What is Transthoracic Echocardiography?
Transthoracic echocardiography (TTE) is a noninvasive imaging modality that uses high-frequency sound waves (ultrasound), to examine and obtain images of the heart. A small instrument called a transducer is placed on different locations of the chest wall. The transducer sends ultrasound waves to the deeper internal structures and picks up the echo signals. The computer attached to the echo machine converts them into images that are projected on a monitor.
Procedure of Transthoracic Echocardiography
The common steps involved in performing transthoracic echocardiography are as follows:
- The patient lies on their back or in a left lateral position, on the examination table.
- Small electrodes are placed on the arms and legs to record the heart rate during the test.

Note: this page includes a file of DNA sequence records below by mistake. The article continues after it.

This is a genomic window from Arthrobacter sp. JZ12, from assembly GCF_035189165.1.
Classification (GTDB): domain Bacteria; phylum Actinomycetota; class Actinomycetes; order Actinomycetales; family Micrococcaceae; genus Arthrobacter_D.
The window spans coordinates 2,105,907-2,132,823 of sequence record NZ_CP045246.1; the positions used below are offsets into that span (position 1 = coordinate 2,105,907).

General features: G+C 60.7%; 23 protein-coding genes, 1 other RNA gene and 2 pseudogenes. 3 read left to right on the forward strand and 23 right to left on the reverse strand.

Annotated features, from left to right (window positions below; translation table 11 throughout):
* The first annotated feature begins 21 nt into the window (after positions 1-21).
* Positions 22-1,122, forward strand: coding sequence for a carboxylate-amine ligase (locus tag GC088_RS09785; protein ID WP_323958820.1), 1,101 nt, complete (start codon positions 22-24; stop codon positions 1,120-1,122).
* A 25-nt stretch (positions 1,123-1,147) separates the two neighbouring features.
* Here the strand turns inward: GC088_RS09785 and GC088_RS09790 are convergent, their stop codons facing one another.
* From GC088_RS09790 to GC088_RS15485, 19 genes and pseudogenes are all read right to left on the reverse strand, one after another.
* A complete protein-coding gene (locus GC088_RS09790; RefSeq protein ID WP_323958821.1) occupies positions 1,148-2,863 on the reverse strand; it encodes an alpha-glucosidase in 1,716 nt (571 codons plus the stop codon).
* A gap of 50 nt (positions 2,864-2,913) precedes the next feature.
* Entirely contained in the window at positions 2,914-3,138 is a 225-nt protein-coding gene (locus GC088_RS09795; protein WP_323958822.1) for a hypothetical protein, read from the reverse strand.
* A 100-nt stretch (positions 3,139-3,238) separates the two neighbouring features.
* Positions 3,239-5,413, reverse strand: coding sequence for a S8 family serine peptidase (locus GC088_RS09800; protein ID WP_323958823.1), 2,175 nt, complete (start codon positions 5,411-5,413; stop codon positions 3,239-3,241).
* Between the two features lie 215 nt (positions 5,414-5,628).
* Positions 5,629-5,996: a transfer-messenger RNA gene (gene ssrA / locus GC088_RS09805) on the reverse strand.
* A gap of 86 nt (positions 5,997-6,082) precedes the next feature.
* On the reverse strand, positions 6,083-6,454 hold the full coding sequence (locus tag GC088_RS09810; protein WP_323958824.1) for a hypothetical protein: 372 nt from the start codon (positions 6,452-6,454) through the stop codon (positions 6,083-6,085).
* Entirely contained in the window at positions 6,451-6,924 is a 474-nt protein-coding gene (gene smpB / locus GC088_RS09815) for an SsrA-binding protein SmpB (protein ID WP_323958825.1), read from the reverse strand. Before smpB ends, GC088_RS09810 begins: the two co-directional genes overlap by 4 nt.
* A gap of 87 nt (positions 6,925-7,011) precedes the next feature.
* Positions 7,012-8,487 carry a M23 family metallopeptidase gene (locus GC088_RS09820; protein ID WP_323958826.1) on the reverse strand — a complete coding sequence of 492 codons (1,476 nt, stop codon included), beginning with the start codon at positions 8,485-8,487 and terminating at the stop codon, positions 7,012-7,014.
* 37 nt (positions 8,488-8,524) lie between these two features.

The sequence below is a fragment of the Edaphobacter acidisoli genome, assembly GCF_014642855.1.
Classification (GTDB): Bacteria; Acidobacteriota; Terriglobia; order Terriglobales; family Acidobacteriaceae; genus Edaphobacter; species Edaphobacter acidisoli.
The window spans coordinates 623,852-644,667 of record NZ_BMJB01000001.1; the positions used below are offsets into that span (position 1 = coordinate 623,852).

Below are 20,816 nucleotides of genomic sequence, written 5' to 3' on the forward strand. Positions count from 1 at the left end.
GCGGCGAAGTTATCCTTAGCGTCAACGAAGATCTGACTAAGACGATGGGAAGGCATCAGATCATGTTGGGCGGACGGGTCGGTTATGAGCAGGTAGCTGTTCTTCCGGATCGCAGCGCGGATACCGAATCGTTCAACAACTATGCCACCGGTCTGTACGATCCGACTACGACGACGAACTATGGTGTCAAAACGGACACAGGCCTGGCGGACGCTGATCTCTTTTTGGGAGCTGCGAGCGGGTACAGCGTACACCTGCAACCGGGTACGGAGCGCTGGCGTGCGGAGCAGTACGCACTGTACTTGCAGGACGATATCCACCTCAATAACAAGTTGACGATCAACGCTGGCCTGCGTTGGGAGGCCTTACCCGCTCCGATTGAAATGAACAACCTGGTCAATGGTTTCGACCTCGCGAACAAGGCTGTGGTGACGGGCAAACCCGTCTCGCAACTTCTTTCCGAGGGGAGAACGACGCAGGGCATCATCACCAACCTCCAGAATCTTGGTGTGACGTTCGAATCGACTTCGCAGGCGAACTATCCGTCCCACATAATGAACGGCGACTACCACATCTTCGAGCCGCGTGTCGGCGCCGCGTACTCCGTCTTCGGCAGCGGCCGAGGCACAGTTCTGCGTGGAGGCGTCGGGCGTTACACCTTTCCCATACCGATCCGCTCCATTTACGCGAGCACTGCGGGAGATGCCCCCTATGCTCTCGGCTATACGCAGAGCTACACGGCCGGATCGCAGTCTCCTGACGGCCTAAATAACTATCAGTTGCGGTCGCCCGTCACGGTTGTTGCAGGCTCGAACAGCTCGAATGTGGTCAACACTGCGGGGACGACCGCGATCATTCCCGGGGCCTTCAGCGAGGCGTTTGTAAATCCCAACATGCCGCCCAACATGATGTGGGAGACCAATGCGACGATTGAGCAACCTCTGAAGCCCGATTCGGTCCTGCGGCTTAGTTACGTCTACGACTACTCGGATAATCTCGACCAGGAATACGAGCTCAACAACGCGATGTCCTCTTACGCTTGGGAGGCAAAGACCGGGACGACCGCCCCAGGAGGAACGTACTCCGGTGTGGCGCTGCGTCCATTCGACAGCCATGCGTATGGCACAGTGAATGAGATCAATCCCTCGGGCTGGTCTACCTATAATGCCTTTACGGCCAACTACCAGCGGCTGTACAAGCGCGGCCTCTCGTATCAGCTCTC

- A small amount of gel is applied to the chest.
- The transducer is pressed firmly against the chest and moved back and forth slowly.
- The doctor may ask the patient to lie still, breathe very slowly, hold your breath, or to lie in a left lateral position.
- The transducer is moved to different areas over the chest to provide a detailed view of the heart and its structures.
- The transducer transmits the images to the monitor.
The basic instructions to a patient undergoing a TTE are as follow:
- Patients should take a bath prior to the procedure.
- Do not use any lotions, oils, powder, or perfumes after taking a bath (except deodorant).
- You are not required to fast before the procedure; take a light meal to avoid excess gas in the stomach that may interfere with the images of the heart and its structures.
- Rest well before the test.